Here are some of my favourite passages from the book.

“…the truth is that nobody knows what this magic combination is that produces a first-rate of work. I’m not being modest. There’s a reason some directors can make first-rate movies and others never will. But all we can do is prepare the groundwork that allows for the “lucky accidents” that make a first-rate movie happen. Whether or not it will happen is something we never know. There are too many intangibles…”

Commercial success has no relationship to a good or bad picture. Good pictures become hits. Good pictures become flops. Bad pictures make money, bad pictures lose money. The fact is that no one really knows. If anyone did know, he’d be able to write his own ticket. And there have been two who have. Through some incredible talent, Walt Disney knew. Today Steven Spielberg seems to.

I’ve also been accused of being all over the place, of lacking an overwhelming theme that applies to all my work. I don’t know if that’s true or not. The reason I don’t know is that when I open to the first page of a script, I’m a willing captive. I have no preconceived notion that I want the body of my work to be about one particular idea. No script has to fit into an overall theme of my life. I don’t have one. Sometimes I’ll look back on the work over some years and say to myself, “Oh, that’s what I was interested in then.”

I don’t know how to choose work that illuminates what my life is about. I don’t know what my life is about and don’t examine it. My life will define itself as I live it. The movies will define themselves as I make them. As long as the them is something I care about at that moment, it’s enough for me to start work. Maybe work itself is what my life is about.

When I first meet with the scriptwriter, I never tell him anything, even if I feel there’s a lot to be done. Instead I ask him the same questions I’ve asked myself. What is the story about? What did you see? What was your intention? Ideally, if we do this well, what do you hope the audience will feel, think, sense? In what mood do you want them to leave the theater?

We are two different people trying to combine our talents, so it’s critical that we agree on the intention of the screenplay. Under the best of circumstances, what will emerge is a third intention, which neither of us saw at the beginning.

Making a movie has always been about telling a story. Some movies tell a story and leave you with a feeling. Some tell a story and leave you with a feeling and give you an idea. Some tell a story, leave you with a feeling, give you and idea, and reveal something about yourself and others. And surely the way you tell that story should relate somehow to what that story is.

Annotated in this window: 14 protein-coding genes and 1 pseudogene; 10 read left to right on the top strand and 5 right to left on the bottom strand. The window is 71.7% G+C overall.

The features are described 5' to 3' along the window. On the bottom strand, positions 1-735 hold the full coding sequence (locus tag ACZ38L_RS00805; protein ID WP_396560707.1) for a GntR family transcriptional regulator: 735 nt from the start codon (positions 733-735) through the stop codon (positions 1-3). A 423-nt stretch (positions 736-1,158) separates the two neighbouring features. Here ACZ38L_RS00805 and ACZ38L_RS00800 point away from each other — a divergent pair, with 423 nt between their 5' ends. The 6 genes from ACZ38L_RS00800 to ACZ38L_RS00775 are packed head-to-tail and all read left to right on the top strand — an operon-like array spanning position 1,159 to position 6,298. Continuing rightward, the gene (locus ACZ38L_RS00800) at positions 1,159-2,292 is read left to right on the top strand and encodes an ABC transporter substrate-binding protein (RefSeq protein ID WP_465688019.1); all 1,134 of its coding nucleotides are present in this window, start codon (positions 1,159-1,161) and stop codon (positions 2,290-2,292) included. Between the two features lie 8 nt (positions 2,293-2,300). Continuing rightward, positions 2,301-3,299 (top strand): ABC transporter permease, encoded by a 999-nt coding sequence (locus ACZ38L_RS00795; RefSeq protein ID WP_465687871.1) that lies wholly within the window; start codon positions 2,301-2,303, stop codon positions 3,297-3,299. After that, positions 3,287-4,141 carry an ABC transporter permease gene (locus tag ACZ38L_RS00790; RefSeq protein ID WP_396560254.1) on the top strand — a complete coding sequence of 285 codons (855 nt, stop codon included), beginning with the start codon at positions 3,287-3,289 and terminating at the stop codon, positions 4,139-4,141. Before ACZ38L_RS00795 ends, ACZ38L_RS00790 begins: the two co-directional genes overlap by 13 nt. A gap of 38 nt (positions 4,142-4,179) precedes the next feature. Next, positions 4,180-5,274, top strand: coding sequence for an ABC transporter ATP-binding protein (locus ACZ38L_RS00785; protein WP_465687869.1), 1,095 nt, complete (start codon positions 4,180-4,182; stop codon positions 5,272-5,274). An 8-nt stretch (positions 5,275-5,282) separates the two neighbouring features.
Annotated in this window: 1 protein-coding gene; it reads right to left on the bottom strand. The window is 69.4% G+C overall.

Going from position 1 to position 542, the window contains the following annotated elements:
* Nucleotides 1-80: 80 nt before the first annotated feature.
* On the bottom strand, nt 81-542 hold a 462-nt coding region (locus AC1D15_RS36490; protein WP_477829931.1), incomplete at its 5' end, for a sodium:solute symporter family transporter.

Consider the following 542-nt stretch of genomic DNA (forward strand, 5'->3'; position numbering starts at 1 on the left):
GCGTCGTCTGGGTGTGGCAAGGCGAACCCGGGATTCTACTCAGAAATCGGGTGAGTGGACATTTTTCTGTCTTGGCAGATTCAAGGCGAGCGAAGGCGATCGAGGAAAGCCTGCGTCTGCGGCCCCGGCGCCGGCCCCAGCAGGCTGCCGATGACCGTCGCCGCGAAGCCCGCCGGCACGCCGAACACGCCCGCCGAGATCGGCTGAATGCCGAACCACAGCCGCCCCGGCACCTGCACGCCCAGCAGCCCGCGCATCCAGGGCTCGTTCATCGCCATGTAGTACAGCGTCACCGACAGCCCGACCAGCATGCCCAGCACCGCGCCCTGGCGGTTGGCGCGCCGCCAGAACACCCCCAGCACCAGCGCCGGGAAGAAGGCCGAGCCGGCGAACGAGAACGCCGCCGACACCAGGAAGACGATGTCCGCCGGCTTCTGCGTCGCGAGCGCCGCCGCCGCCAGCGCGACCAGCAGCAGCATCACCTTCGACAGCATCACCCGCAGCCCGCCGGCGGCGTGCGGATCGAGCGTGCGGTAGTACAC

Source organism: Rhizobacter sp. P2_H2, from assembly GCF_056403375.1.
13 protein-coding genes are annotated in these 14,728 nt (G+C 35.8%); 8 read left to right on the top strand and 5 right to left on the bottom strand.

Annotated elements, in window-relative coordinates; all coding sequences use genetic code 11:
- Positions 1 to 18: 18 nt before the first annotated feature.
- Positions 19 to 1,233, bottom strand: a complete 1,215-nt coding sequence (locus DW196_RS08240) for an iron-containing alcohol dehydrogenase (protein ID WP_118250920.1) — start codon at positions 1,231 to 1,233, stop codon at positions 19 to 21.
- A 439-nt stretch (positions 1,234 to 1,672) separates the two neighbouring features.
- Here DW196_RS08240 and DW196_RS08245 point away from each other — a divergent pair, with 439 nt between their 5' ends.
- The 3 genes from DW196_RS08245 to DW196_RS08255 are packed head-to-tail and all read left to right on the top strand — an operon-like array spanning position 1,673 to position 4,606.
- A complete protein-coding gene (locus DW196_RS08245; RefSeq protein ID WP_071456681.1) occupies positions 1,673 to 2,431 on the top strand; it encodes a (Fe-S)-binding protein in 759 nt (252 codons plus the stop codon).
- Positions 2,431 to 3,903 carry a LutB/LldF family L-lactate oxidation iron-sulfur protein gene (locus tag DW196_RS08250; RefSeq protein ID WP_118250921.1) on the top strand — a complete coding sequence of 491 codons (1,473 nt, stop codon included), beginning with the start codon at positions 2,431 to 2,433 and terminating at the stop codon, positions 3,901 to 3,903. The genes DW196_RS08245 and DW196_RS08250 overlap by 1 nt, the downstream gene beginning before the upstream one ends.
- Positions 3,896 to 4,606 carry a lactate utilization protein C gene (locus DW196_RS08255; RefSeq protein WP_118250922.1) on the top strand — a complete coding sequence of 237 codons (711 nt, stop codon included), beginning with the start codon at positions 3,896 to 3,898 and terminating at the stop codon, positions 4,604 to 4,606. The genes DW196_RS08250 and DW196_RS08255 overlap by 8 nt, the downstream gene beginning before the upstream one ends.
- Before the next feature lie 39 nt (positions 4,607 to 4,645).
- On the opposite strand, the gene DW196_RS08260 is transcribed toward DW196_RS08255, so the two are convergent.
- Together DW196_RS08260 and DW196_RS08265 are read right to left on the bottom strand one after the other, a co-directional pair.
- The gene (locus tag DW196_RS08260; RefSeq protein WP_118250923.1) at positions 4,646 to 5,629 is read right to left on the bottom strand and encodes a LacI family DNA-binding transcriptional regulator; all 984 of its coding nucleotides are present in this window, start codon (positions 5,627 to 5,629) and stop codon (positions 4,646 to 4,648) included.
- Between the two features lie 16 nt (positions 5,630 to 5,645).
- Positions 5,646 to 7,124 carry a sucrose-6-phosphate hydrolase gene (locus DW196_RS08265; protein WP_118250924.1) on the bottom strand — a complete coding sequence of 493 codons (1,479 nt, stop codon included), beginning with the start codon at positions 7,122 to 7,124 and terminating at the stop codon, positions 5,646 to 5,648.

Someone once asked me what making a movie was like. I said it was like a making a mosaic. Each setup is like a tiny tile. You color it, shape it, polish it as best you can. You’ll do six or seven hundred of these, maybe a thousand. Then you literally paste them together and hope it’s what you set out to do. But if you expect the final mosaic to look like anything, you’d better know what you’re going for as you work on each tiny tile.

If the cliché about pictures being made in the cutting room is false, that other cliché, ‘It’ll play better when we add the music,” is true. Almost every picture is improved by a good musical score.

Life has a cruel way of balancing pleasure and pain. To make for the joy of seeing Sophia Loren every morning, God punishes the director with the mix.

I know that all over the world there are young people borrowing from relatives and saving their allowances to buy their first cameras and put together their first student movies, some of them dreaming of becoming famous and making a fortune. But a few are dreaming of finding out what matters to them, of saying to themselves and to anyone who will listen, “I care.” A few of them want to make good movies.

Have you read Sidney Lumet’s ‘Making Movies’? Have you seen movies directed by Sidney Lumet? Which one is your favourite?

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I discovered ‘The Meryl Streep Movie Club’ by Mia March through Kelly’s (from Kelly Vision) review of it. I love books with a movie theme – I loved ‘The Film Club’ by David Gilmour. So, when I read Kelly’s review, I couldn’t resist getting the book. I rarely get a book as soon as it comes out – I am normally the last guy to know about a new book release – and so it was one of the rare occasions when I got a book as soon as it came out. The book came out in June, I got it in June and I read it in June. I haven’t done something like this since the Harry Potter series came out. Here is what I think about the book.